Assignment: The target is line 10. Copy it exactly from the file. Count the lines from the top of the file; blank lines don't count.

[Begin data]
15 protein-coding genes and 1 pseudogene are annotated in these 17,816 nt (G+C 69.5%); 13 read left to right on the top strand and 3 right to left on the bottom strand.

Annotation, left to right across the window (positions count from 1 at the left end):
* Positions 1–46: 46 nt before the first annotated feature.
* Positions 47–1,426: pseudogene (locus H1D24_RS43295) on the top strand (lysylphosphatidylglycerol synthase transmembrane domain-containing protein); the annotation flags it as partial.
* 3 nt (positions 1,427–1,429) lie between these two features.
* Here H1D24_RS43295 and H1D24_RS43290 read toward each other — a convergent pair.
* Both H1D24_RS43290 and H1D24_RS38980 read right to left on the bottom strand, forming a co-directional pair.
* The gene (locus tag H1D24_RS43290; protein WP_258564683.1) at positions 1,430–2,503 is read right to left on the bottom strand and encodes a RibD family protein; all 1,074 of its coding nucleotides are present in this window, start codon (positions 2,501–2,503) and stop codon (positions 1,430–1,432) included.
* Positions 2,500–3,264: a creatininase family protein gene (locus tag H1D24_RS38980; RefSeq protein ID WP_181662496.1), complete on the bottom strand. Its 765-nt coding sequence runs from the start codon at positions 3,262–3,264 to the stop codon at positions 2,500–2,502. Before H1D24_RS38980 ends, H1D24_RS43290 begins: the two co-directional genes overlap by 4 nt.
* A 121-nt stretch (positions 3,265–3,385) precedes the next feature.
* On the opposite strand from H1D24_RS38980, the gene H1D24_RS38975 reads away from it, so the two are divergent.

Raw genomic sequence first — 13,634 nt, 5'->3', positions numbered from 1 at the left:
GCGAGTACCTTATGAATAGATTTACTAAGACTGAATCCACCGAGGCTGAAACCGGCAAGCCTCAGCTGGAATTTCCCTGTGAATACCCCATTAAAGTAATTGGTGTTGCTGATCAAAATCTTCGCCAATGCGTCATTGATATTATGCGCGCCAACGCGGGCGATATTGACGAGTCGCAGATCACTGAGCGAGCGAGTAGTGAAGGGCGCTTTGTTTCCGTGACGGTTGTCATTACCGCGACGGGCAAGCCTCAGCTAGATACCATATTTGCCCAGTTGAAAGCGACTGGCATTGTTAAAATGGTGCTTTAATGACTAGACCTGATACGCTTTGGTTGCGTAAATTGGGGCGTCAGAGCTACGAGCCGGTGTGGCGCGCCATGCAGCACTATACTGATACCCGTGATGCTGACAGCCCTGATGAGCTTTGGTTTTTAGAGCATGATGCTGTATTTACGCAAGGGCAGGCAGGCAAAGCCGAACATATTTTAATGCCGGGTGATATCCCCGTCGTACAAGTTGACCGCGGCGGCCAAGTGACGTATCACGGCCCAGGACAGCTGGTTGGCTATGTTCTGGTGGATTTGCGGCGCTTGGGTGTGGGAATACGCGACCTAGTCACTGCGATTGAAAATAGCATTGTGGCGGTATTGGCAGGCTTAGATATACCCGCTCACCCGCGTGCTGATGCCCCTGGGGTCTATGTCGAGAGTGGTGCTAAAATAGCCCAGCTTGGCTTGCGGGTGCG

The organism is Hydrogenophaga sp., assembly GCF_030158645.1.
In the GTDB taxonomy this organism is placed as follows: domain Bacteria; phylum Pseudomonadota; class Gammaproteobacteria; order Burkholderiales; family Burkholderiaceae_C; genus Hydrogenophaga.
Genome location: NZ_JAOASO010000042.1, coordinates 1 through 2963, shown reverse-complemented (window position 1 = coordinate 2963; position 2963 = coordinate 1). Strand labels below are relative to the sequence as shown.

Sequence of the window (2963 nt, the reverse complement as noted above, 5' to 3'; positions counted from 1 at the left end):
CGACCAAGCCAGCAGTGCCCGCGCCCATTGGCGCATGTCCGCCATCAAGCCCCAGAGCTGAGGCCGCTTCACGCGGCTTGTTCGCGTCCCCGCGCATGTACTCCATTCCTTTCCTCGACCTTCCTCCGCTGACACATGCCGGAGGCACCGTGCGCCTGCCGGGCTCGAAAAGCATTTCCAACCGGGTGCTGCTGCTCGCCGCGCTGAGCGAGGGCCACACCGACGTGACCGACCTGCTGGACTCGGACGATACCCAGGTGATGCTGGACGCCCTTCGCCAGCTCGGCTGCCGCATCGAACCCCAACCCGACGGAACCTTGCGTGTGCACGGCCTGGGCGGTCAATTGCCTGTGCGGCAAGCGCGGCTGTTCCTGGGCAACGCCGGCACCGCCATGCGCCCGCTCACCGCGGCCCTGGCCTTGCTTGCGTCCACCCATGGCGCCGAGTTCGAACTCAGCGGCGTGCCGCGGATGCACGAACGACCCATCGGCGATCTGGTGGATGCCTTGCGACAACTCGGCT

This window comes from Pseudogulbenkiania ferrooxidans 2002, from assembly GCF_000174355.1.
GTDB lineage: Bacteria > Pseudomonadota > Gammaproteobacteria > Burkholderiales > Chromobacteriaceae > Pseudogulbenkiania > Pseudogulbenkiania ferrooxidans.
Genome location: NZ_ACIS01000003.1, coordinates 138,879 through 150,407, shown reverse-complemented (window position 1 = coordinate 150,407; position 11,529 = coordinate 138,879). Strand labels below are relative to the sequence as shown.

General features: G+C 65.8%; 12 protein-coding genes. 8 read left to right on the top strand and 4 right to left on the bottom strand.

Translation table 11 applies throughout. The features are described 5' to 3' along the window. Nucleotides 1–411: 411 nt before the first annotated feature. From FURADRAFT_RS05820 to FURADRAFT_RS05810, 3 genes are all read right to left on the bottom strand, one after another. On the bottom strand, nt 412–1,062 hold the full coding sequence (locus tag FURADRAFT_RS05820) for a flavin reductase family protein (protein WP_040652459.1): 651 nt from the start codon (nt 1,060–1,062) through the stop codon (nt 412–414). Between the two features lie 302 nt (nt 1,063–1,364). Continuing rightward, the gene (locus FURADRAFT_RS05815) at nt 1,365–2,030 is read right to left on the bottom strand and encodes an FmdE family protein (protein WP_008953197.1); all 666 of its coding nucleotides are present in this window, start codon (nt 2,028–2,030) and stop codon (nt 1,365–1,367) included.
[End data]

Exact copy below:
* A 121-nt stretch (positions 3,265–3,385) precedes the next feature.